Author, Researcher, Peace & Conflict Professional

Awards

  • 2016/2017 apexart New York City (NYC) Fellow
  • 2014 Winner Burt Award for African Literature, Kenya Chapter
  • 2010 Penguin Prize for African Writing nominee
  • Ist Prize, Adult Fiction Category – NBDCK  Literary Awards, September 2008 Book Week

covercover

The winners of this year’s Best Translated Book Award (BTBA) have been announced on The Millions website and at the Folly in New York as Yuri Herrera for her book Signs Preceding the End of the World, translated from the Spanish by Lisa Dillman, for fiction, and Angélica Freitas’s Rilke Shake, translated from the Portuguese by Hilary Kaplan, for poetry. This is the ninth edition of the BTBA and the fifth in which the four winning authors and translators will receive $5,000.00 cash prizes in collaboration with funding from the Amazon Literary Partnership program.

 

Herrera’s novel is about Makina, a young woman who leaves behind her life in Mexico to search for her brother, she is smuggled into the USA carrying a pair of secret messages, one from her mother and one from the Mexican underworld. Freitas’s collection on the other hand is a hilarious debut collection of poetry that among other rib-cracking pieces introduces a sushi chef who cries tears of Suntory Whisky!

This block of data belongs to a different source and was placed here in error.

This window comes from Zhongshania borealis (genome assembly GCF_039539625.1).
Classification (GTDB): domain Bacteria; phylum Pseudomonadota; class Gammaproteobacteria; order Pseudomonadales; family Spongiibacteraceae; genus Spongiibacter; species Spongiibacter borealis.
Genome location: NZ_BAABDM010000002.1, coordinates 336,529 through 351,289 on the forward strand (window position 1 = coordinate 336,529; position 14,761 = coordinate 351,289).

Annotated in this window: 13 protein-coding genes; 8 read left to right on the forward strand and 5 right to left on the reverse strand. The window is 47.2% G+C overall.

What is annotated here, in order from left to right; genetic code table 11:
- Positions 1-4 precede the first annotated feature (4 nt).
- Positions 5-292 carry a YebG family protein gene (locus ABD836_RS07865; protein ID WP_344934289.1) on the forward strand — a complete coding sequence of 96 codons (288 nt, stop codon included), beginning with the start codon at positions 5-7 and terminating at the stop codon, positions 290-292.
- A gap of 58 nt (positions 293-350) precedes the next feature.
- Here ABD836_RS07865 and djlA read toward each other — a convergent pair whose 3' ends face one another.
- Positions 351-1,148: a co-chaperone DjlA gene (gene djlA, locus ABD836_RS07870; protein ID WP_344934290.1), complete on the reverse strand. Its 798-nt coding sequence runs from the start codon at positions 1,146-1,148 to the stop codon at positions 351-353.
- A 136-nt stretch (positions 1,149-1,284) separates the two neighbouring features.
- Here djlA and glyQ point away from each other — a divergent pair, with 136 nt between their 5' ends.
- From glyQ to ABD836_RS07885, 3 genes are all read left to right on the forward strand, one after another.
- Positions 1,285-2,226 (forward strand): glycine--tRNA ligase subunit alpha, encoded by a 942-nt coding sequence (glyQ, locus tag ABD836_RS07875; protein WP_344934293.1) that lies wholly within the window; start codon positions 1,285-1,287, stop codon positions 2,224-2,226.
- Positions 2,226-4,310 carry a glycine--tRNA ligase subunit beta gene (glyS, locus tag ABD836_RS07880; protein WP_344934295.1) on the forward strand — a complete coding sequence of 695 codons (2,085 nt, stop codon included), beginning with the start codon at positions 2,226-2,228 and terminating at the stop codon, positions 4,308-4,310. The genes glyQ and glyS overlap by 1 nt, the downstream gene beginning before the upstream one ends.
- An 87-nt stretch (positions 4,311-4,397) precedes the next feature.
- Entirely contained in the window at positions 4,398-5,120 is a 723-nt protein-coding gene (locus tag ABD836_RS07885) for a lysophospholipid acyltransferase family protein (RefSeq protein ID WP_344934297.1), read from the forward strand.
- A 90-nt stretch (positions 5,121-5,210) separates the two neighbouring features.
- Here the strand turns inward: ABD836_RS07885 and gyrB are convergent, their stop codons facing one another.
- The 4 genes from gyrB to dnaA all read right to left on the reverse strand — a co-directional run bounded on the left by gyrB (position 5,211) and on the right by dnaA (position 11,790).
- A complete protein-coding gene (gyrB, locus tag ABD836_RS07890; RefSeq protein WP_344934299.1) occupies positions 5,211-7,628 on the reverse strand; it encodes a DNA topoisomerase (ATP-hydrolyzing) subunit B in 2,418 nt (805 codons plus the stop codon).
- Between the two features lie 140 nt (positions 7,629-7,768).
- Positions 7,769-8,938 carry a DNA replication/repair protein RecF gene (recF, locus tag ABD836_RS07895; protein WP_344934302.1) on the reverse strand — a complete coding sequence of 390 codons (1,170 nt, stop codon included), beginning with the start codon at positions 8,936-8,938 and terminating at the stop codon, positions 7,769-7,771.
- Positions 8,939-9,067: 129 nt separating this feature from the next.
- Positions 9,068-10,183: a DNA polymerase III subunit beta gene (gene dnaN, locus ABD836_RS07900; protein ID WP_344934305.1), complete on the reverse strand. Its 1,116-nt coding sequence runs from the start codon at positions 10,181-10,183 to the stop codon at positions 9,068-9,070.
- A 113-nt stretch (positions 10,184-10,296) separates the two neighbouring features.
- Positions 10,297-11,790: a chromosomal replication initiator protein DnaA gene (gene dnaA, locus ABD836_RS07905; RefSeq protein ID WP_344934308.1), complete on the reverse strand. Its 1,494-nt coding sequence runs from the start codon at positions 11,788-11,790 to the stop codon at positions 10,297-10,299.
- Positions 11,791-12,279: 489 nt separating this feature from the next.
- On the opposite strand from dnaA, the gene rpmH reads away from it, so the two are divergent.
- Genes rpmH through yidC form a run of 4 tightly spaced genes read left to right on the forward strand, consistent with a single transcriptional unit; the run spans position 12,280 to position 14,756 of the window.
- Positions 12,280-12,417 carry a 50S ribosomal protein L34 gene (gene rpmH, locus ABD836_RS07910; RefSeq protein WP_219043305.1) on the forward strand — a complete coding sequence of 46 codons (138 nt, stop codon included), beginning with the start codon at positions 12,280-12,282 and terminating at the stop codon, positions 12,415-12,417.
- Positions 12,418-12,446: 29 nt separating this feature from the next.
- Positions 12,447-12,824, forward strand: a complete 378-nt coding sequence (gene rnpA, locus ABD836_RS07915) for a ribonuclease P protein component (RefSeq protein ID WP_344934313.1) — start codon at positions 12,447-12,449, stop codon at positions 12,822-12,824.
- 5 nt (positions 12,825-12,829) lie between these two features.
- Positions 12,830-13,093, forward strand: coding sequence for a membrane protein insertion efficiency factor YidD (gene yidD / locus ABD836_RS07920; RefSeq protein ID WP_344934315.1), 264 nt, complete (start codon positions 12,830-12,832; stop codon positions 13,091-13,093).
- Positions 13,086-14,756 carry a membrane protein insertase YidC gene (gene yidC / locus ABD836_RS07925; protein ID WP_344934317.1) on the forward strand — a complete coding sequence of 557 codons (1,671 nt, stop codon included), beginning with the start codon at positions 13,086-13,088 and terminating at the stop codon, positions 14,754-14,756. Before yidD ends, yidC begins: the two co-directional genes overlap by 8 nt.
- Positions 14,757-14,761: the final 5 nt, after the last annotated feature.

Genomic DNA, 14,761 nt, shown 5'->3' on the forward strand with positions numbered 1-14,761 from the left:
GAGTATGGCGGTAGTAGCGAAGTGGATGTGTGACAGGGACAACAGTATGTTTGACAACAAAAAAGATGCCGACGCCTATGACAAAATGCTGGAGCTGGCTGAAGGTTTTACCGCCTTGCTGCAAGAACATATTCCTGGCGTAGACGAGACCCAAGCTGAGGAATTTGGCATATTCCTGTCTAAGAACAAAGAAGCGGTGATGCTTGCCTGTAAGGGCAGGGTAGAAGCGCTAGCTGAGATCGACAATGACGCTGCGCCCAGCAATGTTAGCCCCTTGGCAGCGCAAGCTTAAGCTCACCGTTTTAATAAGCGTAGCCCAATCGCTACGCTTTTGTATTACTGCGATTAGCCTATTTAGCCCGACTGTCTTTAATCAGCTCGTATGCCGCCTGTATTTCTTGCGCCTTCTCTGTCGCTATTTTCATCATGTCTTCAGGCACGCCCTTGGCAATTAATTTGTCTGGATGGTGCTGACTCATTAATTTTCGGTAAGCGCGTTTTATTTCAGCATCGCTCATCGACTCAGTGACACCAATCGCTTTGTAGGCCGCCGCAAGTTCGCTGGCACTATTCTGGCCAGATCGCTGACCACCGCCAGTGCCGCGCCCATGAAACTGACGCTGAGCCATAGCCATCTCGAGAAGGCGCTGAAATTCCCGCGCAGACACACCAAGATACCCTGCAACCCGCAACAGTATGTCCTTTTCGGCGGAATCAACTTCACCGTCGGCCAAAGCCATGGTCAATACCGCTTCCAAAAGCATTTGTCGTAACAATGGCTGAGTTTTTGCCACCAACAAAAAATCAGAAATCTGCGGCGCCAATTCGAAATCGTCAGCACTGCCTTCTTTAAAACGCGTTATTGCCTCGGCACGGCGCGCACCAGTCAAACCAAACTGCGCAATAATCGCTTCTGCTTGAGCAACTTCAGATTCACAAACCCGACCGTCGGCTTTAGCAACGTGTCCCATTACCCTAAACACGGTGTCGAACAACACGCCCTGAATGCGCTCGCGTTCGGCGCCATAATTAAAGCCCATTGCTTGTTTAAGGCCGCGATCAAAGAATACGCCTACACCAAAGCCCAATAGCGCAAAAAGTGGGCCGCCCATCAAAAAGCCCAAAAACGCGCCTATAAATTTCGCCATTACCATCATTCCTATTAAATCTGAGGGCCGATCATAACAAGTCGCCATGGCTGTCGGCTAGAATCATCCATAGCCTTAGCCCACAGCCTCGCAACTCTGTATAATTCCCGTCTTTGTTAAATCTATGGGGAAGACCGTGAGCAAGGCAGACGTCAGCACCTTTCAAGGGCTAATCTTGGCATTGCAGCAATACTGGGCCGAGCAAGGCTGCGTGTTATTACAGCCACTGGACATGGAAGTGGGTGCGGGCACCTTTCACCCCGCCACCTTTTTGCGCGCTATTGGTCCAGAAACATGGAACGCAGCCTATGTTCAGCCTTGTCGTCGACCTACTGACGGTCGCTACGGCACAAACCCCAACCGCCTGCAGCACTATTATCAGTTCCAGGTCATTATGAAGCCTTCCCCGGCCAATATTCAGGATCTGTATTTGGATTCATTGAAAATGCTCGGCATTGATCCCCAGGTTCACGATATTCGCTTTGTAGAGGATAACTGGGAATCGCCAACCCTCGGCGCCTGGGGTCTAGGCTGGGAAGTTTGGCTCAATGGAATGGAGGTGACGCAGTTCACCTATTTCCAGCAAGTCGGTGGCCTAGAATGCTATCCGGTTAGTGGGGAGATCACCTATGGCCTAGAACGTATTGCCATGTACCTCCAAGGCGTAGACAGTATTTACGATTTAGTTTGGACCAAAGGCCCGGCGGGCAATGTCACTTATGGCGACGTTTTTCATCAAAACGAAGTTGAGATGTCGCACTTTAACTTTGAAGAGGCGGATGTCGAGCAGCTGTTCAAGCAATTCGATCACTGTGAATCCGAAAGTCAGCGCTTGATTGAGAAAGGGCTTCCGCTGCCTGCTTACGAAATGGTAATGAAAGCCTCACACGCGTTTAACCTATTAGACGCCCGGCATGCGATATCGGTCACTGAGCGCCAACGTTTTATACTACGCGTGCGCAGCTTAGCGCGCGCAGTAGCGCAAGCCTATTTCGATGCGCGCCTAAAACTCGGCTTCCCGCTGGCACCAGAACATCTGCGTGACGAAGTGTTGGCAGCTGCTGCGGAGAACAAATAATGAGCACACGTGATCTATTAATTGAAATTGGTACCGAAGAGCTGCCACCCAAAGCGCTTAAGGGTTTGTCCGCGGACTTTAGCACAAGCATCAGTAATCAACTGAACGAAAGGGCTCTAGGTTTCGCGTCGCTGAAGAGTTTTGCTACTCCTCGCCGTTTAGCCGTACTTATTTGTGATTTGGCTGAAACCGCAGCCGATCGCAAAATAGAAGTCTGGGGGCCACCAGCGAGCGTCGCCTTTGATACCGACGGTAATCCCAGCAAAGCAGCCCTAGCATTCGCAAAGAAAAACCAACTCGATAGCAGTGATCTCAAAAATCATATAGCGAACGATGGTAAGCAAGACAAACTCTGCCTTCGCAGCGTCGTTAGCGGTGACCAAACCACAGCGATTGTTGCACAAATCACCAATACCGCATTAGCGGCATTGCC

The BTBA is an American literary award that recognizes the previous year's best original translation into English in the two categories of Fiction and poetry. It was inaugurated in 2008 and is conferred by Three Percent, the online literary magazine of Open Letter Books, which is the book translation press of the University of Rochester.

 

Lisa Dillman has translated almost a dozen books over the past few years, including works by Andrés Barba and Eduardo Halfon.

 

Translations have of late gotten a boost and this can only be good news for the literary world as readers get access to books which they couldn’t read before. Three of my current favourite reads which have been doing well had been in the running but didn’t win and these are Fiston Mujila’s debut Tram 83 which recently won the Etisalat Prize, Angolan José Eduardo Agualusa’s A General Theory of Oblivion and Elena Ferannte’s The Story of the Lost Child which were all on the 2016 Best Translated Book Award Long-list Announced - Things to do with translations can only get better!

 

Congratulations to the winners!

 

Images courtesy of Amazon.

 

 

 

 

 

 

 

Crucible for Silver ..

Published 2008 ‘Crucible for Silver & Furnace for Gold’ has been hailed as re-writing gender in times of HIV-AIDS in contemporary multi-racial Africa

Read more »

Shifting Sands

Shifting Sands is a narration by Kemunto aka Kemu to her three girlfriends. We follow the four young girls as they mature into young ladies on this adventure called life

Read more »

The Shark Attack

Kadzo must now spill the beans! Yes, the value of her amputated leg out-weighs that of the thousands, or even millions of shillings earned from peddling and transporting Mono-eye’s cargo

Read more »